And The Prize Is

If your letter Is selected as our star letter, you'll win £50-worth of CDs from Archive CD Books. Dedicated to preserving genealogical books on CD-ROM, the project offers census CDs, trade directories, surveys and more. For more details see www.archivecdbooks.org.

Dear Sir I've just tried out the disc that came with issue 19 of Your Family Tree. I've run through the Surnames Of The United Kingdom, 1912 and am rather disappointed to find that my own wasn't listed even though it wasn't uncommon in 1912 (especially in Yorkshire). There is a possibility that it is a derivative of Manley or Manly, but I am puzzled by the abbreviation 'Bel.' which the author of the book has used, as in "Bel. to Manley = Manna's Lea..."

Do you know what the abbreviation "Bel." means, please? Many thanks for another excellent Your Family Tree. Mike Mansley via email

We consulted our surnames expert, Anthony Adolph, who explained: "Bel. would be short for 'belonged', suggesting that Manley meant 'the lea belonging to Manna'. Leas were ambiguous things -they could be taken to mean woods, or clearings in woods, ie, fields."

Dear Sir I've been researching my family tree for 13 years now and I think I've got as far back as the 1640s, though several of the links are still to be checked! I watched some of the episodes of Who Do You Think You Are? when I could, and couldn't help but note how easy they made it all seem. There was a lot of travelling and talking, and meeting wise historians who were instantly on hand with plenty of information to share, but not a lot of researching. I would say that there was a fair amount of 'here's-one-we-made-earlier' going on. I was stuck for two years on getting the correct birth for a great-great-great-grandmother and it's something you can't just gloss over when it's frustrating you. The only thing that seemed to frustrate Jeremy Clarkson in his programme was that he wasn't going to inherit any money!

I admit that I was really interested in Meera Syal's story, which took us into some of the records of entirely different cultures in India, and I had no idea about what the British did to the Sikhs over there. However, on the whole, I think the series could have done with a touch more of the everyday people who are doing their family histories, rather than the stars who are backed up by professional researchers and big travel budgets. I know that TV producers have to think about getting an audience and a balance needs to be struck but one oughtn't oversimplify too much.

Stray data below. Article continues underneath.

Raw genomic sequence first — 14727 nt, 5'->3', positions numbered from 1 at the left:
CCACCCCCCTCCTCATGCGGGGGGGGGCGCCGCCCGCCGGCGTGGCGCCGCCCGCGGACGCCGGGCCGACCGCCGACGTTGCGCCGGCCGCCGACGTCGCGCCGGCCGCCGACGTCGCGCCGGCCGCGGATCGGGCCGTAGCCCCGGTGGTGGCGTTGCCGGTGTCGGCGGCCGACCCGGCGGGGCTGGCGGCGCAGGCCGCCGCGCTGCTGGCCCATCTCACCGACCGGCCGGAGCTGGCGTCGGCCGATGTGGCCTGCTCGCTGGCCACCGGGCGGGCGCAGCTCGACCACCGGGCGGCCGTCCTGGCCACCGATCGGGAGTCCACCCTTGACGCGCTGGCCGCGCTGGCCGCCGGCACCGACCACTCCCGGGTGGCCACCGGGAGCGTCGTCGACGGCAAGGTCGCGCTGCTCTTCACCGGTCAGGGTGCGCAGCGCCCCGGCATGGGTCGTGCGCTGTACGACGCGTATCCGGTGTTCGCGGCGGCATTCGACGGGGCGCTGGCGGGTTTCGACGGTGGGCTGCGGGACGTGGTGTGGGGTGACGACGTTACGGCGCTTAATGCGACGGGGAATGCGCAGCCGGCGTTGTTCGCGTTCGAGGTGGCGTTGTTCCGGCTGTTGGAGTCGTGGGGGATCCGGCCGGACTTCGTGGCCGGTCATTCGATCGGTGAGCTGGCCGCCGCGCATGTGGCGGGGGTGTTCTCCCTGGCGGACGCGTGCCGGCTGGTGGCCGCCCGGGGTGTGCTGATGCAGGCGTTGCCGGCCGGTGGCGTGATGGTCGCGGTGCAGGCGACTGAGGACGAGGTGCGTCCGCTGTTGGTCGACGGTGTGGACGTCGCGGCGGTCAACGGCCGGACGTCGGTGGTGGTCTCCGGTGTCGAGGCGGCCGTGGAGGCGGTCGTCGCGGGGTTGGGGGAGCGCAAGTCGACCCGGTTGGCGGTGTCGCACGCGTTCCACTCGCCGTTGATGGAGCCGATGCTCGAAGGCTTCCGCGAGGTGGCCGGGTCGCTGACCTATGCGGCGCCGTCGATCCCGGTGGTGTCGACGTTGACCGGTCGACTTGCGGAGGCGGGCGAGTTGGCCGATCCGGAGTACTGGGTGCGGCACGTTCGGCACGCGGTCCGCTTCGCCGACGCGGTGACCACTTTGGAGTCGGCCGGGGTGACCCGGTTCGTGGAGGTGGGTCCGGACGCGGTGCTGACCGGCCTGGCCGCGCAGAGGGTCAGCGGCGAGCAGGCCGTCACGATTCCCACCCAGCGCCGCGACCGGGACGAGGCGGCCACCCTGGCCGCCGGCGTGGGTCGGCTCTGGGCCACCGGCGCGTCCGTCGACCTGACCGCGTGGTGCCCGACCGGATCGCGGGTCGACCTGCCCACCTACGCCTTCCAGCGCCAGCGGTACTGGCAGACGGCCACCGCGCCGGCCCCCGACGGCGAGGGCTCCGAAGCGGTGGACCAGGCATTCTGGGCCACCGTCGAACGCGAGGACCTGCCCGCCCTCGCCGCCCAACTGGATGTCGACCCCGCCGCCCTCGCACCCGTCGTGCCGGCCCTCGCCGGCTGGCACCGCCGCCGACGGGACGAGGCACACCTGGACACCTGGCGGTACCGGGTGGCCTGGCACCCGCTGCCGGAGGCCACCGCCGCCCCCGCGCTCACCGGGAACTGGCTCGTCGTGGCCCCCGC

I have heard they will be doing another series. I hope it deals more with what everyday folk face in their research.

KEEP IT REAL: Was Who Do You Think You Are?too simplistic in its approach, or should we be pleased with the way it's boosted interest in family trees?

Checking and double-checking, telephone calls, letters, waiting, reading up for context, working out what could be wrong with the date, spelling, placename, job title or middle initial.

Susan Daniel

Nottingham

Dear Sir

I have been reading Your

Family Tree since the first issue I saw, which was number four. I then subscribed to it so as not to miss any publications and have just renewed my subscription for another year.

In issue five the CD accompanying the magazine had on it the Genealogical Research Directory 2000-2002. Going through the names of people wanting to make contact with like-minded family historians, I came across someone researching my mother's family. I got in touch with him and he kindly gave me a copy of all his research whereby I now have a complete history of my mother's family going back to the early 1700s.